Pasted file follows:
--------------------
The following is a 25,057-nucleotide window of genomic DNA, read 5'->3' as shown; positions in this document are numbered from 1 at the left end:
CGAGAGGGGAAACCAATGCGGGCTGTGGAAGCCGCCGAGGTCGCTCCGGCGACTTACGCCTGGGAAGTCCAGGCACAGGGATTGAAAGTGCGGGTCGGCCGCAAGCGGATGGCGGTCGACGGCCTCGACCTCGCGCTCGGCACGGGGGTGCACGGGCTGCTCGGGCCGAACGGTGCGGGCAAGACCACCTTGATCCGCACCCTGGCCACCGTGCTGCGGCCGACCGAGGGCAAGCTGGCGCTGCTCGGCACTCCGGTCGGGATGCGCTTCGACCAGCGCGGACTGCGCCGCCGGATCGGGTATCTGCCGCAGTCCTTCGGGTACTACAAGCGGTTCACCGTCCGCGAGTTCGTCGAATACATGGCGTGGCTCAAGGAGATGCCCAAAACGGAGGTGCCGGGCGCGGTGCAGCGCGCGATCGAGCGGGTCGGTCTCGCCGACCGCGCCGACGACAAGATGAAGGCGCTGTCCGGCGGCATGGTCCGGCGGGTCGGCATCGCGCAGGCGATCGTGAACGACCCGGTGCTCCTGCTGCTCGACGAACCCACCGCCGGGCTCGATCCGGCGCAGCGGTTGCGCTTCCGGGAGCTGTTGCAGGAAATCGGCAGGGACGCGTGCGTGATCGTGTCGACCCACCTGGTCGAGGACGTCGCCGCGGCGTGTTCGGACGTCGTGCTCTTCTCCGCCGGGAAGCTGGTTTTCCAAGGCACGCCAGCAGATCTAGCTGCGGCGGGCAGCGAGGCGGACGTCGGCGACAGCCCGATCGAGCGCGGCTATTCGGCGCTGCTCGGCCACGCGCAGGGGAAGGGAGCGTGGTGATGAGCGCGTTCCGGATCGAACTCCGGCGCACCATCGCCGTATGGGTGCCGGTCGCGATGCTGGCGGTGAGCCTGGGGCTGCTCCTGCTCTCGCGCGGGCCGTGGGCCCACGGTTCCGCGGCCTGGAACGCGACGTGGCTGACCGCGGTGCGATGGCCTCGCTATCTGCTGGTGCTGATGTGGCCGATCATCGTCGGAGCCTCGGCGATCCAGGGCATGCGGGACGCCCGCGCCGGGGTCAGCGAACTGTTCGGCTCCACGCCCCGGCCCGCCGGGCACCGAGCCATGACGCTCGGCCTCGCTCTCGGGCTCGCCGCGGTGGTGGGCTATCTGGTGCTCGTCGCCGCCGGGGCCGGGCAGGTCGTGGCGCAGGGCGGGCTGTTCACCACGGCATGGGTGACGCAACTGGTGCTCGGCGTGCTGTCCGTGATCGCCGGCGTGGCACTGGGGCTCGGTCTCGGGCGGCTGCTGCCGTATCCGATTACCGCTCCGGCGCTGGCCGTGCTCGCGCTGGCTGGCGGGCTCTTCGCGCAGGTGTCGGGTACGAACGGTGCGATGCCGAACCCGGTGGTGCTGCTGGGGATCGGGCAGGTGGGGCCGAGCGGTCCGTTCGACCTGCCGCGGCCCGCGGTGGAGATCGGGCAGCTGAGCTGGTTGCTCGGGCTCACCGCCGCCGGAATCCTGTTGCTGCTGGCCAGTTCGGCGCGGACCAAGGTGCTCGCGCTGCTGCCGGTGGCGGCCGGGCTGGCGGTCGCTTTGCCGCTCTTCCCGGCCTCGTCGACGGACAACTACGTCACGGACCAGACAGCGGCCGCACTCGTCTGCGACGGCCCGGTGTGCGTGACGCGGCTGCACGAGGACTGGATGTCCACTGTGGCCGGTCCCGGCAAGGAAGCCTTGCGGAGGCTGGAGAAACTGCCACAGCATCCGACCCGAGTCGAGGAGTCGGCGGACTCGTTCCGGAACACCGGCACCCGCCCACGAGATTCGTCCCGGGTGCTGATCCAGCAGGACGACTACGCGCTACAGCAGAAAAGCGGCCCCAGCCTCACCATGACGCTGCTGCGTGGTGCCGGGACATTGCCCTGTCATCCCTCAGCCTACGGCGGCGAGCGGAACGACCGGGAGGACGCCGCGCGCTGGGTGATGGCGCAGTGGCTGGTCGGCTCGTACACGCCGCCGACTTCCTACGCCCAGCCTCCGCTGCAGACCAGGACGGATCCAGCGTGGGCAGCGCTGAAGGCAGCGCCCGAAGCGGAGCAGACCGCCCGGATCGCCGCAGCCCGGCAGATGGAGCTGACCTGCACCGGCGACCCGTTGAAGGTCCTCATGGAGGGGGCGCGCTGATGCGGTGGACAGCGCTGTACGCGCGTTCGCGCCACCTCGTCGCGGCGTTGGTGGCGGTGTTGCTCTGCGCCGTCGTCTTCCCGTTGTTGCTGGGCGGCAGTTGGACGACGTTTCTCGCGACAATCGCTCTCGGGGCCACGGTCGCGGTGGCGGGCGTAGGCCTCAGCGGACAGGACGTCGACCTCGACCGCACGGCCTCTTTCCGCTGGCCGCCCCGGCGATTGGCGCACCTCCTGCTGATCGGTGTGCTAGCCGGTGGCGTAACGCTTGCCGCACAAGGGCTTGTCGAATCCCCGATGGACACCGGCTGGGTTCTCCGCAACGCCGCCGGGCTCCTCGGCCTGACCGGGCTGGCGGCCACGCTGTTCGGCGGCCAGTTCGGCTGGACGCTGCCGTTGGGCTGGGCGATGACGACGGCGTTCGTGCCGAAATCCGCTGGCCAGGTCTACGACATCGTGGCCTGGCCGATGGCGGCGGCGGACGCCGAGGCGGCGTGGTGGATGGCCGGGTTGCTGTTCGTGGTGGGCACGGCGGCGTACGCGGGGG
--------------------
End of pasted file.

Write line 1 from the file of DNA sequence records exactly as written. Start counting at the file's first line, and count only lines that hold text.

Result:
The following is a 25,057-nucleotide window of genomic DNA, read 5'->3' as shown; positions in this document are numbered from 1 at the left end: